Juvenile gang injunctions used just once in 10 months

By Neil Puffett

| 16 October 2012

Controversial gang injunction powers for under-18s have been used just once since being introduced 10 months ago, it has emerged.

Juvenile gang injunctions can be imposed on 14- to 17-year-olds. Image: Arlen Connelly

Gang injunctions have been available for use with 14- to 17-year-olds since January this year as part of a series of measures announced last November by Home Secretary Theresa May to deal with the fallout of last summer’s riots.

If successfully applied for in court, they can prevent those suspected of being related to gang culture from entering certain areas, or from wearing "gang colours".

But despite the government saying they would be “a valuable tool” in tackling gangs, the Youth Justice Board (YJB) has said the measure has only been used on one occasion.

In a message to youth offending teams, the organisation said that “to the YJB’s knowledge”, only one under-18 gang injunction has been granted.

Injunctions for under-18s are opposed by a number of campaign groups on civil liberty grounds, while the Magistrates’ Association has voiced concerns over the fact that the hearings take place in a civil court, meaning cases are overseen by judges who may not be trained to deal with children.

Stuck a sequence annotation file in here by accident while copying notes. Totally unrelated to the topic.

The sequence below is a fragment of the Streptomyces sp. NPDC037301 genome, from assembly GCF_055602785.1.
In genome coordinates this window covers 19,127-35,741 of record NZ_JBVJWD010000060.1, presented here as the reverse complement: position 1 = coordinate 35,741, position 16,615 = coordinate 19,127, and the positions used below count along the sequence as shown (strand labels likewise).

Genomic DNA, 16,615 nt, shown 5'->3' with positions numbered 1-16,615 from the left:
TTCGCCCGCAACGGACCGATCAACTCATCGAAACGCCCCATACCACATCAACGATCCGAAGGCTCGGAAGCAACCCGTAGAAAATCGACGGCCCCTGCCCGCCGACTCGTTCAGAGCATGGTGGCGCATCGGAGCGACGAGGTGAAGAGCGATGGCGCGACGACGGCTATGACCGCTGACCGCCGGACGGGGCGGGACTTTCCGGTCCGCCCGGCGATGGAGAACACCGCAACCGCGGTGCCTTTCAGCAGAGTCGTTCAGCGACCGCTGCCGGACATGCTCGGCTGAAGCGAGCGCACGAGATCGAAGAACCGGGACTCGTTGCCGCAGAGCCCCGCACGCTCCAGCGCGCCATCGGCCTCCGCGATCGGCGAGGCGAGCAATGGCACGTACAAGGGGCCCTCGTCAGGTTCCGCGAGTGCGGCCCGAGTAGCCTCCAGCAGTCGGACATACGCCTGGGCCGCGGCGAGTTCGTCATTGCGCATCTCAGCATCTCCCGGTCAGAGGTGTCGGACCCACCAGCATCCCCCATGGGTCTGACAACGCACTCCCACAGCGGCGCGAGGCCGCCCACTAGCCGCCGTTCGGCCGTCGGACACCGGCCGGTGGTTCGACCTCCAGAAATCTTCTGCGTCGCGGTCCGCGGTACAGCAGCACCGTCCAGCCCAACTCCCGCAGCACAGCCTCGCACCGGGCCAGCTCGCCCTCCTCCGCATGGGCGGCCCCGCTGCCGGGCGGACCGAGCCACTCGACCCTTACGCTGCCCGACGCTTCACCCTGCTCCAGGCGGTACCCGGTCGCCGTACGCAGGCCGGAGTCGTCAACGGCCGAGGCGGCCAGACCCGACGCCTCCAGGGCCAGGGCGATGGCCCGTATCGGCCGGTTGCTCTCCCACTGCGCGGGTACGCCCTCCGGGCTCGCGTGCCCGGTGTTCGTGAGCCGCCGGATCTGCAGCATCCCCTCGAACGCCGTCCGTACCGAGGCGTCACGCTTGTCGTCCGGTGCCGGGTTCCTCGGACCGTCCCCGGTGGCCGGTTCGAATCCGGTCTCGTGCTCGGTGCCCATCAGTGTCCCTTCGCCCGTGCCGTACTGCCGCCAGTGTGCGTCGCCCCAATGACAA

Penelope Gibbs, chair of the Standing Committee for Youth Justice, which represents organisations including Barnardo’s and the NSPCC, said: “To the extent that we feel that gang activity is better dealt with by the criminal justice system, it is a good thing that there have not been more gang injunctions.

“We in no way want more violent crime as a result of gang activity, but we are unhappy about many aspects of the gang injunction legislation.

“It is a civil order and we feel that means children are being dealt with using a process that is not going to give them the support they need to turn their lives around.”

A Home Office spokesman said gang injunctions are "just one of the powers available to tackle gang violence".

"Local authorities should use the approach they think best to find long term solutions to the problems in their communities," he added.
“Our gangs and youth violence strategy aims to find permanent solutions to youth violence. We are intervening earlier to prevent the next generation of gang members, helping those who want to change their ways and punishing offenders.”

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